There is no reason why Older Amy had to die except that the writers wanted her to. In a show – and, more particularly, a season – where continuity is constantly being retconned, where exceptions are constantly found to old rules and where pretty much everything that happens is explicable only by magic, blaming the necessity of Older Amy’s death on any extant Whoniverse laws is both demeaning and cheap. Worse still is the decision to make the Doctor directly responsible for it: he literally slams the door in her face and leaves her to die, having promised sanctuary he knows is impossible. But the only reason for that impossibility is authorial. We still could have had a heart-wrenching finale where Older Amy was deposited on an alien world and forced to hand Rory over to her younger self; given that she was in a quarantine facility, she could even have been left behind on the original world, but in the visitor’s section, free to make her own way out. But no: as with ‘Ganger Amy before her, she is killed – and not just on the Doctor’s watch, but by him.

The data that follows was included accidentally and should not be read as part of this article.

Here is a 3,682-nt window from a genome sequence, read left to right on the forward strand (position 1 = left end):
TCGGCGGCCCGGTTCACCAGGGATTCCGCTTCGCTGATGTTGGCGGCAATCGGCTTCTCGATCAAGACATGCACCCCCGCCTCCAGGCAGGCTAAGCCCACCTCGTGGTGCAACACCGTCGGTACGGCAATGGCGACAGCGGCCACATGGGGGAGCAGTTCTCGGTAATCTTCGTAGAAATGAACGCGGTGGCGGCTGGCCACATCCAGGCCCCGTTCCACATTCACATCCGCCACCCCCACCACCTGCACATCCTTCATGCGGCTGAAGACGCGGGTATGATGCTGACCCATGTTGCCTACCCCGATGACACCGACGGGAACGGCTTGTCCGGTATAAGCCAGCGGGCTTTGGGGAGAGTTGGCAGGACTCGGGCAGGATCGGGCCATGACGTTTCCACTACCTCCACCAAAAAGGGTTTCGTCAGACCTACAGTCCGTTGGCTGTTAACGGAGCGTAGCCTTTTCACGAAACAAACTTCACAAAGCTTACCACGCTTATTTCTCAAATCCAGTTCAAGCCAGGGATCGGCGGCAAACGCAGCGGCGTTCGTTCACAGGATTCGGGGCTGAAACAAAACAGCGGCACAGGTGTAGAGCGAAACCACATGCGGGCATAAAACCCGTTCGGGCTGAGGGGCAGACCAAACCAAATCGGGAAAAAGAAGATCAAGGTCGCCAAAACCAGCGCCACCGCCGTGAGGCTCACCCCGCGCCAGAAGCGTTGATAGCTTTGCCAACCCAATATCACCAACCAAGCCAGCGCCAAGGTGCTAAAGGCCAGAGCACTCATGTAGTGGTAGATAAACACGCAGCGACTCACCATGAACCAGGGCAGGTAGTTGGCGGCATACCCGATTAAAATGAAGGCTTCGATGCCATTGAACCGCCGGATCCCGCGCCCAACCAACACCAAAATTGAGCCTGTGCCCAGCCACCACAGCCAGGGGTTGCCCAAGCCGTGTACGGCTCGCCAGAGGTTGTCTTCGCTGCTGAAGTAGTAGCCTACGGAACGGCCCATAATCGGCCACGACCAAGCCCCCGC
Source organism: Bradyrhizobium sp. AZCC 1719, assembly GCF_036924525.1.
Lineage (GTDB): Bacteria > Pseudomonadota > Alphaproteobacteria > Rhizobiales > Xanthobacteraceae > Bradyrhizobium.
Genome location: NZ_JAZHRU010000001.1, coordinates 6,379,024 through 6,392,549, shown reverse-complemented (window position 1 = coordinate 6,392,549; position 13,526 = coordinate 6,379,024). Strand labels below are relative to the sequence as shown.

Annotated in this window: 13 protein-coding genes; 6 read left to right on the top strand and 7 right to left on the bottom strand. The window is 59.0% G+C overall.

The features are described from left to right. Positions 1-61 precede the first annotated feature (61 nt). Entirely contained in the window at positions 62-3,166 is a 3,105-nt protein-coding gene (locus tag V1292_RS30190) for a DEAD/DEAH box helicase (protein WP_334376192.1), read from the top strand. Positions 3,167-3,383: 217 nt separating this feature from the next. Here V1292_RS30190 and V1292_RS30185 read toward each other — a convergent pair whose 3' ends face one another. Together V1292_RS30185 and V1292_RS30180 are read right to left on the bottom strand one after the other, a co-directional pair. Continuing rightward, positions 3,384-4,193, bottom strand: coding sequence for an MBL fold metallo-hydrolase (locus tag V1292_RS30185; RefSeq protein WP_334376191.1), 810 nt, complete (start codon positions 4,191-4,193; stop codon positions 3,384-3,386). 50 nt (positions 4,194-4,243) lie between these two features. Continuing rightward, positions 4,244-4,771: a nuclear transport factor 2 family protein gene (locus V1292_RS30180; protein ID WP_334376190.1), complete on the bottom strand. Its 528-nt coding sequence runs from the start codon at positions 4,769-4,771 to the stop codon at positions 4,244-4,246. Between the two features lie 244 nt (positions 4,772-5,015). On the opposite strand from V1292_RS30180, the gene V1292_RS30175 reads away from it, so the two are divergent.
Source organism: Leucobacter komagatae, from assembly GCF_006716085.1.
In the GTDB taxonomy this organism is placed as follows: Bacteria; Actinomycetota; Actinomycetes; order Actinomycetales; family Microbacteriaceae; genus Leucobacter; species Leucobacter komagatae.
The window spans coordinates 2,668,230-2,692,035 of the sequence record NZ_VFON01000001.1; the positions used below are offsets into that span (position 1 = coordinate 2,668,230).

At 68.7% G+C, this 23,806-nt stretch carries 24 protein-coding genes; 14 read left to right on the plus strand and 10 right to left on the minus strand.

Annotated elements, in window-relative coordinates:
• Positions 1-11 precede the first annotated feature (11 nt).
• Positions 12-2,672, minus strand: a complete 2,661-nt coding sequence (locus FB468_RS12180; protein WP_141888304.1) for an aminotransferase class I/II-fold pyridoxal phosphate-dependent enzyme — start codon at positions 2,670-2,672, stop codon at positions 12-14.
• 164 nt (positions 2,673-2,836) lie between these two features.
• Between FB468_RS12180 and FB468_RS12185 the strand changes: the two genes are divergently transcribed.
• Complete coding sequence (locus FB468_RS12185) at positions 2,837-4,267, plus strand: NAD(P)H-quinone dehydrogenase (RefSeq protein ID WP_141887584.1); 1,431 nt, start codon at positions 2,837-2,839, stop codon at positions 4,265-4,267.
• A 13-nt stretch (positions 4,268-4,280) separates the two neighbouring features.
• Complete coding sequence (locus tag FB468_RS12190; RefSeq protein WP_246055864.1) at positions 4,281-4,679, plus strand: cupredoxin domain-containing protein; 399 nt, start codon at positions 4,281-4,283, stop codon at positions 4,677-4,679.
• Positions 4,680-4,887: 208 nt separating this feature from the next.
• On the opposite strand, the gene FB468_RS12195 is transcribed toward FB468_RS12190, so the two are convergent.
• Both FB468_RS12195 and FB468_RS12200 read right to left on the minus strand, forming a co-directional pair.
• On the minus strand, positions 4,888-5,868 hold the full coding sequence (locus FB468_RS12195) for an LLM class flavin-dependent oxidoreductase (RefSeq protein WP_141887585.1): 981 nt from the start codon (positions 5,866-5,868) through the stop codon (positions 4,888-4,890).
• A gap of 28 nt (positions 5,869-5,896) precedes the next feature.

And then they pull the exact same trick again. In The God Complex, we are introduced to Rita, a clever, capable woman who immediately wins the Doctor’s respect to such an extent that he tells Amy she’s fired. It’s a joke, of course, but intentionally or not, this sets up the whole episode as a comparison between the two characters. Rita is brave, calm and selfless (and a Muslim! an actual positive representation of a Muslim woman on television!), while Amy clings, quite literally, to a blind, childish faith in the Doctor. There is no need for her to try and rescue herself or others, because he will always save her, and as the episode hinges on her admitting as much, it becomes abundantly clear that this has, in fact, been the defining aspect of her character all along. Meanwhile, poor Rita’s fate is sealed when the Doctor mentions taking her on the TARDIS with him, which has always been a kiss of death equivalent to watching a redshirt beam down to an alien planet alongside Kirk and Spock. She dies nobly and bravely, of course, but she still dies, and while in another time and place – by which I mean, an earlier season – I might have just accepted her death on its own terms, in the particular context of Season 6 and Moffat’s reign in general, it stands out as part of what is starting to feel like a calculated decision to keep the female characters young, pretty and pliant, or else to kill or depower them.